Getting the lead out

Inuit women work together to stop pollution

Date published: 2006-04-12 2:27:32 PM

Toxic chemicals and pollutants threaten the once-pristine Arctic environment. For the Inuit, these contaminants are a danger not only to their land, but to their health, culture and traditional way of life.

For Inuit women, it is a call to action.

“Environmental contaminants often hit women the hardest,” says Joanna Kafarowski, a doctoral student in natural resources and environmental studies at the University of Northern British Columbia.

“In addition to the harm done to their own health, Inuit women bear the burden of knowing they pass these toxic chemicals on to their babies in the womb and through their breast milk.”

With the help of a SSHRC Doctoral Fellowship, Kafarowski has been studying how Inuit women, who have traditionally been responsible for maintaining the health of their families, have become leaders in the fight against pollution.

But, this is not a straightforward battle. Most of the population’s exposure to toxic pollution comes from traditional “country foods” that not only have been the mainstay of Inuit diets for centuries, but hold enormous cultural and spiritual significance.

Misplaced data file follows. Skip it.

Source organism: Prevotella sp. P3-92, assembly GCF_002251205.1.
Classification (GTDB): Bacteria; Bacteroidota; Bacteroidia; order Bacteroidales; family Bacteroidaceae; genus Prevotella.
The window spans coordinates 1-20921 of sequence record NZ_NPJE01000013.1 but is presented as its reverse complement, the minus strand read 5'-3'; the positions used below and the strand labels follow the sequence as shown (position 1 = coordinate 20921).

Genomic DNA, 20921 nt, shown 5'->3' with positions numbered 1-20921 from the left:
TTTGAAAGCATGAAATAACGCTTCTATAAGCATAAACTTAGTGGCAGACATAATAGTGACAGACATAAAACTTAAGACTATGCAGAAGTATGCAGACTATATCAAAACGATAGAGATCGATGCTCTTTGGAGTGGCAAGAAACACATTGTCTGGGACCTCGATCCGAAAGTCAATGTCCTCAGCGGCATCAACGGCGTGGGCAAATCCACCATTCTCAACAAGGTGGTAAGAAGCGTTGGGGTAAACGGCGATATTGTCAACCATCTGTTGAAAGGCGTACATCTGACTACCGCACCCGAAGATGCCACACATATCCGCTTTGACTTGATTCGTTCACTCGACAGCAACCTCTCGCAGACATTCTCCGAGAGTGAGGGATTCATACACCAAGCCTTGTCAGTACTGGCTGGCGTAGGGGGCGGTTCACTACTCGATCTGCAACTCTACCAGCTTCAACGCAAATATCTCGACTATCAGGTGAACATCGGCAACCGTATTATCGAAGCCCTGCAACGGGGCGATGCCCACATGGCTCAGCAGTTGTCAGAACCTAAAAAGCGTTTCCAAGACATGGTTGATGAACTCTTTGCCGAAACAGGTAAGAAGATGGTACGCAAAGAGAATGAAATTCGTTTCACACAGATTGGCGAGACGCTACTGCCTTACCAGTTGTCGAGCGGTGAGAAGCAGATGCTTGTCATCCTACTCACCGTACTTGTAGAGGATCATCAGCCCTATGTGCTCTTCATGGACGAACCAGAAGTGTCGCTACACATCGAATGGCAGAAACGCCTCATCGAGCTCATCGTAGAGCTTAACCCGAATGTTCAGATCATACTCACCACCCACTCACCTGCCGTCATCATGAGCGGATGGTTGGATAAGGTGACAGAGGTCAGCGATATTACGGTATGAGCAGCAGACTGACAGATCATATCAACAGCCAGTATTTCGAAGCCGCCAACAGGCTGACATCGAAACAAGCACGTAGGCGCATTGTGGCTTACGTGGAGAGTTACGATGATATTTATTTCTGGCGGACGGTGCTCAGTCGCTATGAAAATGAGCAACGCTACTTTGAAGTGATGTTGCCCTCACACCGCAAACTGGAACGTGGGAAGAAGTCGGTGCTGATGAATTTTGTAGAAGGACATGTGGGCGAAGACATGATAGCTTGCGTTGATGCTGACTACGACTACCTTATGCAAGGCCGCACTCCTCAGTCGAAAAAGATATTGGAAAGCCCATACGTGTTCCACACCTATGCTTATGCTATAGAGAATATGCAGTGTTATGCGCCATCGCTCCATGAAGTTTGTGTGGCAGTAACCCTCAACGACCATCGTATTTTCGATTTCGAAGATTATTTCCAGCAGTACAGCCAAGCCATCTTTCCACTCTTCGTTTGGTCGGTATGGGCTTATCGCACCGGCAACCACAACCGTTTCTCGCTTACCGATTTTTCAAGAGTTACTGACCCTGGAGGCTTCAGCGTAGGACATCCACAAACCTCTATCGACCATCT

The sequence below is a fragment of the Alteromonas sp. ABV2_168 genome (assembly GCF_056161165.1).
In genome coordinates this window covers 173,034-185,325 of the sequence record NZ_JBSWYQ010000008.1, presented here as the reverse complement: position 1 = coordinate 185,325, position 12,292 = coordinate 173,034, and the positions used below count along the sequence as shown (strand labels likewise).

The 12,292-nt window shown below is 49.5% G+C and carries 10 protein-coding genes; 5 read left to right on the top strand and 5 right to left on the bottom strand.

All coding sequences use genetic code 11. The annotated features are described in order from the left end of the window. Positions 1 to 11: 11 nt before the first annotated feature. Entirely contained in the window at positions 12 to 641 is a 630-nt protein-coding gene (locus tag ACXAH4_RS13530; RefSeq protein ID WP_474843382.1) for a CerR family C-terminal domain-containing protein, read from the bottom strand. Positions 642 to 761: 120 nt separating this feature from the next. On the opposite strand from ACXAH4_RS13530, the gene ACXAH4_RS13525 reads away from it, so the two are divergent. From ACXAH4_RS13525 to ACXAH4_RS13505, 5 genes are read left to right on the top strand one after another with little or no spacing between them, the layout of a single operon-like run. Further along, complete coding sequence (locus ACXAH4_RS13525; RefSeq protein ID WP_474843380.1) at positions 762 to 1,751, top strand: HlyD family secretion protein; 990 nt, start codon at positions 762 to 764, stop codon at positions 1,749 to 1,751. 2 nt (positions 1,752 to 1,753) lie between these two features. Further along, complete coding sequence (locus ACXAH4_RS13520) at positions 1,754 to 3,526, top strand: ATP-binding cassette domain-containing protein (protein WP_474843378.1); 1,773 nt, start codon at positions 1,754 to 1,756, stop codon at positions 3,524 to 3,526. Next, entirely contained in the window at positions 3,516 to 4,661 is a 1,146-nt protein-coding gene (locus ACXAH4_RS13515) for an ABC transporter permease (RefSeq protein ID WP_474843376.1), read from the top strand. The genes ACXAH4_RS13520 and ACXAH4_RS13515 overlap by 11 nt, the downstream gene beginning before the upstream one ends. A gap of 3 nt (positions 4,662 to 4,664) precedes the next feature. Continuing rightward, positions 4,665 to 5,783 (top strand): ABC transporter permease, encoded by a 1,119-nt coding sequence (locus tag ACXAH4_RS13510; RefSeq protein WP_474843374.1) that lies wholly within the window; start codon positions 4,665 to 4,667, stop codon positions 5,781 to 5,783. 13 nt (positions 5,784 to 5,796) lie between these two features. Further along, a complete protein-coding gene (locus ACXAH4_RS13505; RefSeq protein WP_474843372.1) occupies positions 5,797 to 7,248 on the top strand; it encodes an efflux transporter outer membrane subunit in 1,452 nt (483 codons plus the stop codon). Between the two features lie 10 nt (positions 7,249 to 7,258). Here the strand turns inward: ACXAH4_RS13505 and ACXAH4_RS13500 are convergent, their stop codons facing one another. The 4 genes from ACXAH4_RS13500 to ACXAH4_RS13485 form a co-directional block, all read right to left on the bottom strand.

“When contaminants first started to be identified, people were told to stop eating their traditional foods,” says Kafarowski. “But this solution created a whole new set of problems for the cultural health of Inuit communities.”

When Inuit women are involved, however, Kafarowski says they help find solutions that protect both their community’s health and their culture.

For example, when people in the northern Québec village of Inukjuak began to show high levels of lead in their blood, the source of the contaminant was identified as the lead shot used to hunt game fowl. Rather than stopping people from hunting, the women of the community began working to convince hunters and storeowners to use non-toxic steel bullets instead.

“The work of these women at the household and community level is making a huge difference,” says Kafarowski. “Not only are they working hard to remove a toxic contaminant from the environment and improve the health of their community, but they are also protecting their culture and traditional way of life.”

Joanna Kafarowski’s research on Inuit women’s responses to pollution is funded through SSHRC’s Doctoral Awards program.